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Tuesday, April 19, 2016

A FOREGONE CONCLUSION

I think Thomas Gage (above)  should have called the whole thing off, once the secret was out. And Lord knows it was out almost before General Gage ordered it be kept secret.  He had been a soldier since he was 21. He fought at Culloden, and in the Low Countries, and in 1754 his regiment served in what in America is called “The French and Indian War”.

It was in America, in December of 1758, at the age of 40, that Thomas Gage married the lovely Margaret Kremble (above), who was then barely 24 years old.  And it has been alleged that it was Margaret who helped give birth to American Independence. Rumors were that the lady betrayed Thomas' secrets to Paul Revere.  Gage thought she had.  After the disasters he complained to a fellow officer that, “I communicated my design to one person only…” And within weeks Margaret was shipped back to England. It is said the couple never spoke again. But, as romantic and tragic as their story might be, I doubt the American Revolution depended on this lady’s betrayal of her husband. Her family did not see themselves as ‘Americans” but as British citizens. Her brother served with the British Army through out the war. And, more importantly, the British were betrayed long before any orders that set Lexington and Concord in motion ever reached General Gage. Maybe the leak was the conservative government's political opponents in London, and maybe it was just impossible to keep any secrets in a city of 6,700 civilians, occupied by 6,000 soldiers and sailors and their dependents. And maybe the truth is, Britain had already lost the war for American independence before the first shot was fired on 19 April, 1775.
Seven months earlier, on 1 September 1774, General Gage had sent 260 lobster backs 3 miles up the Mystic River to Winter Hill, where they seized the largest supply of gunpowder in the colonies (above). The audacity of Gage's preemptive strike had infuriated thousands of colonists who gathered in Cambridge with their weapons. It was weeks before things calmed down and the angry farmers went home. Since then, Gage had canceled a number of similar expeditions, and pulled all his men back into Boston, abandoning the countryside except for an occasional reconnaissance mission. He had warned his London bosses, “if you think ten thousand men sufficient, send twenty; if one million is thought enough, give two; you save both blood and treasure in the end.” What he got, in late February, were orders to get on with disarming the colonists.
Gage didn’t receive his specific instructions from London until five days ahead of time,  on 14 April, 1775. But advance knowledge of British intentions was due to John Hancock’s business connections in London.
Hancock had made a fortune smuggling goods through Boston Harbor right under the noses of the English custom officials. And when those officials got too attentive, liberal application of tar and feathers discouraged any honest beurocrats. These profits ensured that Hancock had faster and more reliable connections with England than those of the English crown..
Gage's original plan had been to first arrest the two highest value leaders of the Committee of Safety still in Boston,  and the leading troublemakers - smuggler John Hancock and his cousin lawyer John Adams. Once they were safely locked up, Gage would dispatch a lightning strike to capture the largest remaining supply of colonist powder,  30 miles to the northwest,  in Concord. And expedition could hope to succeed only if security was tight and if the rebels were slow to react - as they would be with Hancock and Adams in custody.  But on Saturday, 8 April, 1775, the two rebels leaders slipped out of the city. Gage heard they had fled to a house Adams still owned in Lexington, and currently occupied by his cousin Lucy and her husband, Jonas Clarke, who was the Lexington village pastor. So round one went to the colonists.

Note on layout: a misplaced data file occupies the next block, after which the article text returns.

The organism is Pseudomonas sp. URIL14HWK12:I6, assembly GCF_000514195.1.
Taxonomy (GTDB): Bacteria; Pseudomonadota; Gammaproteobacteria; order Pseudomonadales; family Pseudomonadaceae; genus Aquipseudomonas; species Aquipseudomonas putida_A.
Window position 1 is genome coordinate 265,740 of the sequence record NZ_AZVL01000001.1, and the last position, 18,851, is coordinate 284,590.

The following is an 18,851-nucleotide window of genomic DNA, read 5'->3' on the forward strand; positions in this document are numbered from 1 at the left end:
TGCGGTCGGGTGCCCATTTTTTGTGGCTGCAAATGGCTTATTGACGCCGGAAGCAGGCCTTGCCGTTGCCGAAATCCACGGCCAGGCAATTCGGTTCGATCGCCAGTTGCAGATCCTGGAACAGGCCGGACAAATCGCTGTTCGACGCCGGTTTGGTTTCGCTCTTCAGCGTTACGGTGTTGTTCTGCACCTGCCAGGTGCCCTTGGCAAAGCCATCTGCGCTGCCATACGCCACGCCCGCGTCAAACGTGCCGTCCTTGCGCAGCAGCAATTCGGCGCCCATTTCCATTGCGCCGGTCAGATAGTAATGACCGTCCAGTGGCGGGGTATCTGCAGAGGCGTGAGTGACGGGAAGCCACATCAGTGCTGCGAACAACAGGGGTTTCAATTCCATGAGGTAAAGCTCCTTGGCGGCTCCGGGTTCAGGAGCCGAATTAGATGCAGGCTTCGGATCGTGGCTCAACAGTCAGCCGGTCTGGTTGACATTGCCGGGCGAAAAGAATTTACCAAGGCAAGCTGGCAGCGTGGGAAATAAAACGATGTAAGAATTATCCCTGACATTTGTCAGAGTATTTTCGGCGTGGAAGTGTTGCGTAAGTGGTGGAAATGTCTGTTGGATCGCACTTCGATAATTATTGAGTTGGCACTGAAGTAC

The following Monday, 10 April, Gage informed his senior officer, Lieutenant Colonel “Fat Francis” Smith (above), of his plan. Smith suggested a personal reconnaissance, and Gage agreed. So disguised as common travelers 42 year old Colonel Smith and 22 year old Sargent John Howe, who had made a previous reconnaissance, rowed across the Charles River to Cambridge, and started west on foot. After only six miles they stopped at a tavern for breakfast and information. But when Smith claimed to be looking for work, a black servant girl identified Smith by name, and omniously assured him that he would find plenty of work up the road. Shaken, Smith retreated to Boston, while Sergeant Howe continued on. He returned on Wednesday, 12 April, telling Gage the country was so alert it would take 10,000 men to reach Concord and capture the powder and arms the Sargent now confirmed were in Concord.
Three days later, on Saturday 15 April, several companies of grenadiers and light infantry were relieved of their regular duties so they could resole their shoes, change out their canteens, mend their uniforms, and have their muskets serviced. About noon, Royal Navy row boats were seen being gathered in the harbor. At the Green Dragon Tavern on Union Street, one of the rebel leaders remaining in Boston, silversmith Paul Revere, kept the Committee of Safety fully informed of all these preparations.
The road between Boston and Concord (above) must have been was so crowded with spies, rebel and loyalist, as to give the impression of a colonial traffic jam. But in the orders he prepared for Lieutenant Colonel Francis Smith, who would lead the  700 men 17 miles to Concord. “…where you will seize and destroy… all Military stores…”,  Gage never mentioned going after Hancock or Adams, or even searching Lexington for weapons.
But it did not matter. Long before the redcoats marched up what came to be called the "Battle Road" - which would later become Massachusetts Avenue -  all the military stores were already beyond his reach.